Michael Wolff also predicts News Corp stocks will soar in 2014
Rupert Murdoch biographer Michael Wolff predicts a busy 2014 for the News Corp executive chairman: He expects him to sell or close the New York Post to focus on the Wall Street Journal, fire his son James and send company stock soaring.
Last year was an eventful one for Murdoch: He split News Corporation into 21st Century Fox, consisting mostly of media outlets, and News Corp, which handles publishing. He also divorced Wendi Deng.
Writing in The Guardian, Wolff predicted that Murdoch would finally sell or close the loss-making New York Post:
[Losses] - conservatively at $60m a year, and, with advertising and circulation continuing to fall, potentially over $100m a year – are now significantly more painful within the much smaller new News Corp. What's more, even Murdoch believes the Post has lost its mojo, blaming himself for his lack of attention to the paper, now directed at the Wall Street Journal. And, too, he needs the office space in News Corp's headquarters on Sixth Avenue in Manhattan, where both the Post and the Journal sit. He'll try to hook the Post up with the Daily News or with Newsday on Long Island to get it off the News Corp balance sheet. Failing that, he'll shutter it.
Murdoch would remarry this year, without guessing who would be wife No. 4.
Wolff also believes Murdoch will “begin the process” of firing COO Chase Carey and “fire his son, James… Or, more accurately, let his son, James, be fired” from his role as deputy chief operating officer of News Corp. Wolff calls James “tarred” from the hacking scandal in the UK, and suggests the patriarch will promote younger son Lachlan instead.
James Murdoch led News Corporation's UK operations as its hacking scandal unfolded, and now focuses on the company's international TV business. In that role, Wolff said, he “awkwardly tries to pretend he has power and responsibility.”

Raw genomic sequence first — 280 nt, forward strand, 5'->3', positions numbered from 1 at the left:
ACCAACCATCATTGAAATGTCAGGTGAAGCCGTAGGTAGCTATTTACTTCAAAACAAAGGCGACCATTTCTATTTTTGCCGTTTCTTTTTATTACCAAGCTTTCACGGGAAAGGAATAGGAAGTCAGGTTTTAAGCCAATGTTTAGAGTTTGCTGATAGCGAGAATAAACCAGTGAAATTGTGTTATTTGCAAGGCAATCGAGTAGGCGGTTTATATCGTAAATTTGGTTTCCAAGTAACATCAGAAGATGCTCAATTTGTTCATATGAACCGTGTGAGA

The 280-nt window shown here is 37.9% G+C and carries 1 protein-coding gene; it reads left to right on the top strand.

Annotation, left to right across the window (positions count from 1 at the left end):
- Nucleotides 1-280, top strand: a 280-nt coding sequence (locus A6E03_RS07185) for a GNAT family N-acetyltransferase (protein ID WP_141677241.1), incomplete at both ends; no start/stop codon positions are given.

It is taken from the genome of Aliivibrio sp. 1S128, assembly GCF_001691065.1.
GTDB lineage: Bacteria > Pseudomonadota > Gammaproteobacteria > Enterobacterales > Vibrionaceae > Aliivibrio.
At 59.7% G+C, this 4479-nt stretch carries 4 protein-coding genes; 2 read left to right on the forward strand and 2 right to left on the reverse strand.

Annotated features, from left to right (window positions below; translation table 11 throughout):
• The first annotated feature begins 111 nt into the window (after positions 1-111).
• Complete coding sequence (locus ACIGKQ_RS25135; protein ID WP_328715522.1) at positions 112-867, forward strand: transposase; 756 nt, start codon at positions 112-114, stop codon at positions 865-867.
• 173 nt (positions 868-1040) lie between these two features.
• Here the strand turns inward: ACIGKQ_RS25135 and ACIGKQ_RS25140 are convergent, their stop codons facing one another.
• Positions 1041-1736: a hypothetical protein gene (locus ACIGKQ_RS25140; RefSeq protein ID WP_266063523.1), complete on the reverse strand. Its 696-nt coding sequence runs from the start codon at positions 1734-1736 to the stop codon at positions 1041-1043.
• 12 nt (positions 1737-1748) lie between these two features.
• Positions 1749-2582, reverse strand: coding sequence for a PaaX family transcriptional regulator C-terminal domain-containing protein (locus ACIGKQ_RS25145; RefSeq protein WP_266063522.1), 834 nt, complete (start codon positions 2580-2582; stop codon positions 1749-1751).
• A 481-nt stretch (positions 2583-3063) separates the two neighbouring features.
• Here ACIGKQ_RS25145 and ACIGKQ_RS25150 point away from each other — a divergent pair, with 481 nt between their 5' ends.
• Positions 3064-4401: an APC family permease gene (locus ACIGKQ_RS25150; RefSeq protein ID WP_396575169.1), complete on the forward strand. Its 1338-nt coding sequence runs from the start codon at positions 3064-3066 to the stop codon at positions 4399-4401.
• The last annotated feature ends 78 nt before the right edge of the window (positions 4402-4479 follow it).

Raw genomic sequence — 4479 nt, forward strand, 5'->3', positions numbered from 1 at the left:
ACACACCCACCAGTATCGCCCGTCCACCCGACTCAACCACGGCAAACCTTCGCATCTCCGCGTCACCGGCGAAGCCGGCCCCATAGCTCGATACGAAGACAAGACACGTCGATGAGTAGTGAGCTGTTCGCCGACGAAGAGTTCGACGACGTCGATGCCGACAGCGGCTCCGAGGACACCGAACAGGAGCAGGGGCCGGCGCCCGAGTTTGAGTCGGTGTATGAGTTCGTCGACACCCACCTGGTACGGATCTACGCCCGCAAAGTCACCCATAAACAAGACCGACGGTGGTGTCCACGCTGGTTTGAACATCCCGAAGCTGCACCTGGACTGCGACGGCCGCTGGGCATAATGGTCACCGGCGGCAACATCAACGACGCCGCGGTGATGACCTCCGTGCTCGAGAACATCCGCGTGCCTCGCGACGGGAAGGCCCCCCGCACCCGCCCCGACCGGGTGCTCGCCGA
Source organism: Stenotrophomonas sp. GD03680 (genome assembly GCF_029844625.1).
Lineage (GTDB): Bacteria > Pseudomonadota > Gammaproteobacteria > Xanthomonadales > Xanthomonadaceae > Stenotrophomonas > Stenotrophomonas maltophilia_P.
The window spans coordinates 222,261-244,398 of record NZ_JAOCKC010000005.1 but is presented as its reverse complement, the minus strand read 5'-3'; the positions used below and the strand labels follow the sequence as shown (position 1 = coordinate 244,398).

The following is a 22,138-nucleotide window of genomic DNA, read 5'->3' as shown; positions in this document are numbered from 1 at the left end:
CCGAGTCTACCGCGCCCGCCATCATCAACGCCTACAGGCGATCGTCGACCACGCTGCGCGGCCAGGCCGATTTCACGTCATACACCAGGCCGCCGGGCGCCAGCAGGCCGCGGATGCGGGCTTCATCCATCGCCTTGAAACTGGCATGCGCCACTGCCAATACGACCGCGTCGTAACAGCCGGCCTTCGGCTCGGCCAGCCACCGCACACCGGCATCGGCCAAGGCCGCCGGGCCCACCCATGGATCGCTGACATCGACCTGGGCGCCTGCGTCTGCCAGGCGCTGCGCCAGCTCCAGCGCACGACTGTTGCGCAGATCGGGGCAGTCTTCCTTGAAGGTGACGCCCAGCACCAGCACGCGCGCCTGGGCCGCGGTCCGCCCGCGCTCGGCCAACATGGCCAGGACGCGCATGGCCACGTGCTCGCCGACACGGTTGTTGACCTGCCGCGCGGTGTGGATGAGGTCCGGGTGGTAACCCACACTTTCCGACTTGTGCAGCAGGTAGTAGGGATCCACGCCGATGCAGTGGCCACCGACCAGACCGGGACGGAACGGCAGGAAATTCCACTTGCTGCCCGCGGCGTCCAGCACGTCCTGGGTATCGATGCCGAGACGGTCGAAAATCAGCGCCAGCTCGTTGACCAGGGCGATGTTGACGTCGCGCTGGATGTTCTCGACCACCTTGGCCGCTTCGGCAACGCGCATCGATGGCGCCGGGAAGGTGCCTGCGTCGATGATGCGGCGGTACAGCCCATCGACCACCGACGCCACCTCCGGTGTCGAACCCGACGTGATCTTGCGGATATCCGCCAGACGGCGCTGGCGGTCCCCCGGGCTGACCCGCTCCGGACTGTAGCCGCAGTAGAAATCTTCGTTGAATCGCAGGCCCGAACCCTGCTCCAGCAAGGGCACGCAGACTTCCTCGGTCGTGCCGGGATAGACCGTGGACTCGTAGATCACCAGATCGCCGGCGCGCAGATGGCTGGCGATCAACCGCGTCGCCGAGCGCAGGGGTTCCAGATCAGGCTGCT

The predictions aren't all bad for Murdoch kin: Wolff believes Murdoch will move daughter, Elisabeth, who runs the TV production company Shine, into a new position that will make her an heir apparent. Wolff also believes Murdoch will hire back his son Lachlan, eight years after Lachlan left his father's company.
To make sure no prediction is left unpredicted, Wolff also said he expects Murdoch to sell the Times and Sunday Times in London, sell HarperCollins, make a major U.S. acquisition — perhaps Time Inc. — and settle with the Justice Department to end bribery allegations.
Wolff believes all the moves will yield profits. “News Corp's shares were underpriced when the company was rolled out in June, increasing by more than 25 percent since then. The pure asset value of News Corp may be still as much as 50 percent greater,” he said, adding that the increase will again confirm “the brilliance of Murdoch's long game.”
“After a bad patch,” he concluded, “2014 is going to be a good year for Rupert Murdoch.”
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